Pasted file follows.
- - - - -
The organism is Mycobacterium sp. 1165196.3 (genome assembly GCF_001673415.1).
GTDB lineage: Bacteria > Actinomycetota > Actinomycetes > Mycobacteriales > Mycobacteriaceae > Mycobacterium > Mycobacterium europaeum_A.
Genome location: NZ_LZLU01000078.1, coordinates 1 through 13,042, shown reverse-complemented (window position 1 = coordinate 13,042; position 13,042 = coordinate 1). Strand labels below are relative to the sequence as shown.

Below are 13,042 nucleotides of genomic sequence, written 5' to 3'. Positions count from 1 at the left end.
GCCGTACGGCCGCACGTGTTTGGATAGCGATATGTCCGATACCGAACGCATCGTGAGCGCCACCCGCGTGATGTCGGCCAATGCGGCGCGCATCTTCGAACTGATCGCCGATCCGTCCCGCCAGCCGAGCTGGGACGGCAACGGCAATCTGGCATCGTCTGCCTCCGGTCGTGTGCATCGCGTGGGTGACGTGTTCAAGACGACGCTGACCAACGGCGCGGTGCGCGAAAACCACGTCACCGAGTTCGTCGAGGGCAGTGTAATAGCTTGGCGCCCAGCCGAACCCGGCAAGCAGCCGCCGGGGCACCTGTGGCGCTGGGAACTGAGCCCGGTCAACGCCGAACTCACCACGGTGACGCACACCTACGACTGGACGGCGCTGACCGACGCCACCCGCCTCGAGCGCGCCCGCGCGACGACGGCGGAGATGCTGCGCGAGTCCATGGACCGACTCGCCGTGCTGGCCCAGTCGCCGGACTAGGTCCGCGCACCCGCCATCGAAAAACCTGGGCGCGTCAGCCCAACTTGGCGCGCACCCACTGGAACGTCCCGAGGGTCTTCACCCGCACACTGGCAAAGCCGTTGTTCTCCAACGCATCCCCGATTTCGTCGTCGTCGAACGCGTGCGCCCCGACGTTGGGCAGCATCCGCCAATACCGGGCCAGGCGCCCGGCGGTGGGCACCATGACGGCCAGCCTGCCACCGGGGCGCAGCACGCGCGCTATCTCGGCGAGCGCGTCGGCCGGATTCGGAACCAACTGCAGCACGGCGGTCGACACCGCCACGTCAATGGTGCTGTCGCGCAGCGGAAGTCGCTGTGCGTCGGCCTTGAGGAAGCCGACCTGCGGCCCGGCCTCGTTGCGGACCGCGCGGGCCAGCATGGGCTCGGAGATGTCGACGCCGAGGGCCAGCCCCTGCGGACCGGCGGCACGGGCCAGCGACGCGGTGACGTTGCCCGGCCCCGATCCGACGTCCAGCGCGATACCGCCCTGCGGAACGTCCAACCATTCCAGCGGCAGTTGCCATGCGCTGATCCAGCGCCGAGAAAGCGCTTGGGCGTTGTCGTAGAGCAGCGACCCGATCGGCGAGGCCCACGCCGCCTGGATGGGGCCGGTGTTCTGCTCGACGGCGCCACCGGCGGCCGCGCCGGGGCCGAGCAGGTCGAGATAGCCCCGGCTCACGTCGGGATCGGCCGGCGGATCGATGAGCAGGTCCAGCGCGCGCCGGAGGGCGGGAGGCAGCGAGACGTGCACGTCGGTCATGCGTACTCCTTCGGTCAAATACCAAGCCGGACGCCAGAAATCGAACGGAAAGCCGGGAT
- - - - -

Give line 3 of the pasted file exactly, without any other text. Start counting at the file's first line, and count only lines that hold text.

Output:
Genome location: NZ_LZLU01000078.1, coordinates 1 through 13,042, shown reverse-complemented (window position 1 = coordinate 13,042; position 13,042 = coordinate 1). Strand labels below are relative to the sequence as shown.